5 initial thoughts on Bruins-Panthers first-round series


Bruins beat Habs, draw Panthers in first round

The regular season is over. The Bruins finished it with a 5-4 win over the Montreal Canadiens Thursday night, improving to a record-setting 65-12-5.

And now the Bruins finally know their first-round opponent: the Florida Panthers, whose 6-4 loss to the Carolina Hurricanes on Thursday locked them into the second wild card spot in the Eastern Conference.

Games 1 and 2 will be Monday and Wednesday at TD Garden. The rest of the series schedule will be announced later.

Here are five initial thoughts on Bruins vs. Panthers:

1. Florida was one of the hottest teams down the stretch

The Panthers, last year’s Presidents’ Trophy winners, sat in 12th place in the Eastern Conference on trade deadline day, and there was some speculation that they might sell off some pieces. They didn’t, and their players responded positively to the decision to not blow things up.

From March 3 on, the Panthers had the eighth-best record in the NHL, going 12-5-2 down the stretch and jumping the Red Wings, Senators, Sabres and, lastly, the Penguins to get into the playoffs. They slipped up with a four-game losing streak from March 21-27, but then reeled off six straight wins as the calendar flipped to April.

Of course, the Bruins had the second-best record post-deadline, going 17-4-0 (Edmonton was 17-2-1). All four meetings between the Bruins and Panthers this season took place before the trade deadline, with Boston going 2-1-1. The Bruins won 5-3 on Oct. 17, lost 5-2 on Nov. 23, won 7-3 on Dec. 19, and lost 4-3 in overtime on Jan. 28.

2. The Panthers have an explosive offense

If you’re wondering what the Panthers do best, it’s this: Score goals. They rank sixth in the NHL in scoring for the season (3.51 goals per game) and are third since the start of February (3.70). They’re third in 5-on-5 offense for the year (3.01 goals per 60 minutes), first since Feb. 1 (3.25).

Matthew Tkachuk is tied for fifth in the NHL in points with 109 (40 goals, 69 assists). Aleksander Barkov is averaging over a point per game with 78 in 68 games. Brandon Montour is tied for fifth among defensemen with 73 points. Carter Verhaeghe has 42 goals. Sam Reinhart has 31.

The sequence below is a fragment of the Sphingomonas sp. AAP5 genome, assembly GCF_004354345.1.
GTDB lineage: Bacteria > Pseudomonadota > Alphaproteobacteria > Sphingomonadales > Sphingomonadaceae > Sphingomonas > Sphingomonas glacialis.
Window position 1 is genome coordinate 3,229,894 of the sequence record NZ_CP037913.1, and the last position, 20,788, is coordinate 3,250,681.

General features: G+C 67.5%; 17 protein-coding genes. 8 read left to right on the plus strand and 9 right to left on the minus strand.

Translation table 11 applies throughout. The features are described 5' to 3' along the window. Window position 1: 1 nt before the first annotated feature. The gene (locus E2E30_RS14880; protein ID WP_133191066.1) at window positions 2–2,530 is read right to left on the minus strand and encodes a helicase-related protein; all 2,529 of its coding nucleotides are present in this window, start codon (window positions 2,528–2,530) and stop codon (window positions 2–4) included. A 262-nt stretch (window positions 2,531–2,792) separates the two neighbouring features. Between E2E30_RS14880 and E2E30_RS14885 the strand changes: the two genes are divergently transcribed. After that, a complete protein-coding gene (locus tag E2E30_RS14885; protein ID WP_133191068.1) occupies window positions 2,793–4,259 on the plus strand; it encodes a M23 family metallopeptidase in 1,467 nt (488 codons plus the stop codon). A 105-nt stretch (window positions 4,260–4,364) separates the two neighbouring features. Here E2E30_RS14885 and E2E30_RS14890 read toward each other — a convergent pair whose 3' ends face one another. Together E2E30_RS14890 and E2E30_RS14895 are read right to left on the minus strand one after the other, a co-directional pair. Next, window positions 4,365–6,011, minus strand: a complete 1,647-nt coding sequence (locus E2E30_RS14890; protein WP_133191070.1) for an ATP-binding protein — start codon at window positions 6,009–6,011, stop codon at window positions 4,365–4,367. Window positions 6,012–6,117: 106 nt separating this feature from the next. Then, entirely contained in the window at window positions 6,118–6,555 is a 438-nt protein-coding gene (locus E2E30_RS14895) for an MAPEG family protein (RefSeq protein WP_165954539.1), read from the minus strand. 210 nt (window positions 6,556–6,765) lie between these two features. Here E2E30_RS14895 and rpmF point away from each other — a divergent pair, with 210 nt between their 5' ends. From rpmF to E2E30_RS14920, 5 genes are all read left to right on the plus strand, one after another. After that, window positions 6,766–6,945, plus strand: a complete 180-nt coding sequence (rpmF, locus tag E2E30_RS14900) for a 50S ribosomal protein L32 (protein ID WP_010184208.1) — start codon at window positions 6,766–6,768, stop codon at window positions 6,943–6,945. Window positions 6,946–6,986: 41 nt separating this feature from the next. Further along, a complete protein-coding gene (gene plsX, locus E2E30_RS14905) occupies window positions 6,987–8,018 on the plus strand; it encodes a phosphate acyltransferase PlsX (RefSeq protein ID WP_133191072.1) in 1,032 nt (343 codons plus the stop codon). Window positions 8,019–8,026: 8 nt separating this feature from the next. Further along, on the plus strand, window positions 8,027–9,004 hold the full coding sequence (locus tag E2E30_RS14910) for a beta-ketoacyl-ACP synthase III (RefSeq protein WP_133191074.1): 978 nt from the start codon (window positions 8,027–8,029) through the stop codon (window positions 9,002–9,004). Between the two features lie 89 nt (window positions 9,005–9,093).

Of course, the Bruins’ offense is every bit as lethal. They’re second in both total offense (3.67 goals per game) and 5-on-5 offense (3.10 goals per 60) for the season. They also have an offensive megastar in David Pastrnak (61 goals, 113 points). They see the Panthers’ eight 40-point scorers and raise them nine of their own.

The Bruins’ league-best defense and goaltending will be aiming to slow the high-flying Panthers down, but even if some of these games do turn into shootouts, Boston has plenty of offensive firepower to keep up.

3. The Panthers might have a goalie controversy

Sergei Bobrovsky is a two-time Vezina Trophy winner who’s making $10 million a year. Alex Lyon is a 30-year-old career AHLer. There probably shouldn’t be a goalie controversy here.

And yet, it’s Lyon who started the Panthers’ final eight games as they made their playoff push, going 6-0-1 with a .952 save percentage over a seven-game stretch before getting tagged for four goals Thursday night. Bobrovsky was battling an illness for part of that run, but didn’t get his crease back even once he was healthy. He had been basically a league-average goalie this season (.901 save percentage) and had just given up 13 goals in three straight losses before taking a seat.

So… is Lyon now the starter for the playoffs? Or will the Panthers feel like they have to go back to Bobrovsky? It will be interesting to see what coach Paul Maurice decides to do, and also what it might take to make a change during the series if his starter struggles.

4. The Bruins are a lot better defensively

The Bruins’ and Panthers’ offenses might be comparable. The defenses are not.

The Bruins are first in goals allowed (2.12 per game); the Panthers are 21st (3.32). The Bruins are first in 5-on-5 defense (1.78 goals allowed per 60); the Panthers are 16th (2.51). The Bruins are first on the penalty kill (87.3%); the Panthers are 23rd (76.0%). The Bruins are eighth in shots against (29.8 per game); the Panthers are 22nd (31.7). The Bruins are second in expected goals against (2.77 per 60); the Panthers are 23rd (3.27).